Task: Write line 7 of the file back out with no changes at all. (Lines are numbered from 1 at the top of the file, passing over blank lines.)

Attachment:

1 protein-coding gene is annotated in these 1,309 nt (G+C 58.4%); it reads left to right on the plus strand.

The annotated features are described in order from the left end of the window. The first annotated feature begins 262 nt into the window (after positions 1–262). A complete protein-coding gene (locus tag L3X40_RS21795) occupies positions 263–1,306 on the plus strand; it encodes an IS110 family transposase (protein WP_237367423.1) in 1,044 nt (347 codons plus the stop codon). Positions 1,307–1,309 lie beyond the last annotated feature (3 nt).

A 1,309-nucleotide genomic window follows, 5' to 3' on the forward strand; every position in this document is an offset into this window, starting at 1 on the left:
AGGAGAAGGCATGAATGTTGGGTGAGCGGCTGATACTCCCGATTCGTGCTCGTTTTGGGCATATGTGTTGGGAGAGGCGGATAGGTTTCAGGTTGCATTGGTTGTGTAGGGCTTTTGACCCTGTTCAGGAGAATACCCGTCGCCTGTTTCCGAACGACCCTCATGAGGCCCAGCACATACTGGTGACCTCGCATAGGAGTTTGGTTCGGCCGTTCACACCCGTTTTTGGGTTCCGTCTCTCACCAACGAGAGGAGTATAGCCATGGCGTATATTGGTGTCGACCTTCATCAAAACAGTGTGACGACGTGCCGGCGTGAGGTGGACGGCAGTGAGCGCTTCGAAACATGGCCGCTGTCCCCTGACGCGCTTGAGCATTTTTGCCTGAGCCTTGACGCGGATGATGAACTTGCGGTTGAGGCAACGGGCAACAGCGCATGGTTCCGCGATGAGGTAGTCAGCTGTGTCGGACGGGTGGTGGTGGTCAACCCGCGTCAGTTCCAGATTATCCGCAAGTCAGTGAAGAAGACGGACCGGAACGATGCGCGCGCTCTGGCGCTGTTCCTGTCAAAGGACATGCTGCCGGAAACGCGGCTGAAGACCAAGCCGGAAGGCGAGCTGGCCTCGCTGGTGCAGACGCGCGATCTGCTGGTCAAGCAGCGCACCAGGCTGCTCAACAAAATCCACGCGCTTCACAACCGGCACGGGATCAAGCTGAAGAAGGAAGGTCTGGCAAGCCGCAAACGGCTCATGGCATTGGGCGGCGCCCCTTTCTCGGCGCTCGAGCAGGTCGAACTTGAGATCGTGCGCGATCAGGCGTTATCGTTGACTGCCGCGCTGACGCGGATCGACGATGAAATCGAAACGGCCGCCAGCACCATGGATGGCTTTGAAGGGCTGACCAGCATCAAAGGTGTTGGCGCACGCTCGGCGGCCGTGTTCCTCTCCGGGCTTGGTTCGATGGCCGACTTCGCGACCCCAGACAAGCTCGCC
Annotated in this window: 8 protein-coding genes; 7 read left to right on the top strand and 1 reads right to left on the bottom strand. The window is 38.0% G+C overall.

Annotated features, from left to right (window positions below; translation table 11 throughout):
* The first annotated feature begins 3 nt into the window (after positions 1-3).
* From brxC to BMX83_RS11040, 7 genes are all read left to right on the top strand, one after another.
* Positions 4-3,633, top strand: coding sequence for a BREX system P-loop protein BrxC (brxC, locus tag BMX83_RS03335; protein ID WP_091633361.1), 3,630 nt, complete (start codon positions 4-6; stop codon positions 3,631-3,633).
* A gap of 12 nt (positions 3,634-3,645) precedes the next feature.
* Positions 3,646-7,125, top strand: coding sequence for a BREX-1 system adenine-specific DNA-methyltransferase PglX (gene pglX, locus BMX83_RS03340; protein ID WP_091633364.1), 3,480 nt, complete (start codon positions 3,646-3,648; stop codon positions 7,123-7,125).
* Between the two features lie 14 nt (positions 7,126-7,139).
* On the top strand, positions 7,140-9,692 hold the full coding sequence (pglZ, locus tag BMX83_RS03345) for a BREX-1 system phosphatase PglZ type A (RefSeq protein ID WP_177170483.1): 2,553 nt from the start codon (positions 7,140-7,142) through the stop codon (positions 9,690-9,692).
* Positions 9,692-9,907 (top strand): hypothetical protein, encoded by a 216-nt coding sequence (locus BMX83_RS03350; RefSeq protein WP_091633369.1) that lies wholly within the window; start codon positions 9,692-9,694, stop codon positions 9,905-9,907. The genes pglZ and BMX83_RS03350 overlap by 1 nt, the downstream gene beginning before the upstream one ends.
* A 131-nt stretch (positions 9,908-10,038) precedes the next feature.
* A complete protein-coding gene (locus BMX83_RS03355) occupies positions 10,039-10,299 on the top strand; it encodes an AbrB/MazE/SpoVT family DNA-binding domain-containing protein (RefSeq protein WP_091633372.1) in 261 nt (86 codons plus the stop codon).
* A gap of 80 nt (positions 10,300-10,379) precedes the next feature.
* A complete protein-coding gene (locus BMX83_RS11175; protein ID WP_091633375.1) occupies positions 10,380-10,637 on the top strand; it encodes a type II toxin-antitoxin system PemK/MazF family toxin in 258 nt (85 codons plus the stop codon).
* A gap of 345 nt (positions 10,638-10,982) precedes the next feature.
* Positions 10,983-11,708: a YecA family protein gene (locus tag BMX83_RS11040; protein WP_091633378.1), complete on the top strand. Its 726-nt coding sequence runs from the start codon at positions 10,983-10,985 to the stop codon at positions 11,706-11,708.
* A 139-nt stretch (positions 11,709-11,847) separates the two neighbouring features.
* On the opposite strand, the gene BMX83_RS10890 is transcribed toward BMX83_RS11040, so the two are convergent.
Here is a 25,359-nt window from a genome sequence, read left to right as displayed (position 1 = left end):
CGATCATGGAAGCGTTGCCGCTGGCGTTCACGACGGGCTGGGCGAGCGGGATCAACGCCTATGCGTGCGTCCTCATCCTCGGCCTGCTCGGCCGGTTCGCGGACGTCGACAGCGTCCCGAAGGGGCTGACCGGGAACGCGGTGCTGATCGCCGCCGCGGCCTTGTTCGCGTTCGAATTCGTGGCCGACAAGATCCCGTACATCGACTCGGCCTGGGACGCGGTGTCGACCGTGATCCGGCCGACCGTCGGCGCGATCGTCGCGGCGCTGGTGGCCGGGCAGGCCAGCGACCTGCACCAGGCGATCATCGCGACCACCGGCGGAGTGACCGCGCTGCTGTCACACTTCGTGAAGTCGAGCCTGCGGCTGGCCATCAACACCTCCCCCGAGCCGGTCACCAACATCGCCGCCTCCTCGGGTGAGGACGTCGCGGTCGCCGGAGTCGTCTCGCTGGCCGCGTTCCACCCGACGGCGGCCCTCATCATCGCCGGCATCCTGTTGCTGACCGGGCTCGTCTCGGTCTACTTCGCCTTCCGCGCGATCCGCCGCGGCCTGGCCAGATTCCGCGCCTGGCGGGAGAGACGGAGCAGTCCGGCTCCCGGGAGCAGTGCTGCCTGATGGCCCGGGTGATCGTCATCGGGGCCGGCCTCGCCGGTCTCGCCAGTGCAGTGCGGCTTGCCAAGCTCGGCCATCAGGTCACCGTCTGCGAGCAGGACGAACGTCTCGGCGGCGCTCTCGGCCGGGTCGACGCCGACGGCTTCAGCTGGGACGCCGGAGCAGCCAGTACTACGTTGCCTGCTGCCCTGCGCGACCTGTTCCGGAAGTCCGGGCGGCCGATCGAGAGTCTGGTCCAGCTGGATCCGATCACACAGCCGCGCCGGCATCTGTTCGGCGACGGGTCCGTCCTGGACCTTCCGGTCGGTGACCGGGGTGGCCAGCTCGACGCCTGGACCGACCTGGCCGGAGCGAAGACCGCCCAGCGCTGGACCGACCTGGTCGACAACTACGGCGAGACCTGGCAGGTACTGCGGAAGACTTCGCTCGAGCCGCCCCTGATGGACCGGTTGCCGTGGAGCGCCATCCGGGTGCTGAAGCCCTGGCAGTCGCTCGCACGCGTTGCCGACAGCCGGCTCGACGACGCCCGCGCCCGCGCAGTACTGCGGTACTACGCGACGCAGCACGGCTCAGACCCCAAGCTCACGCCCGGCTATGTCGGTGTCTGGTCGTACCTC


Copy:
* The first annotated feature begins 3 nt into the window (after positions 1-3).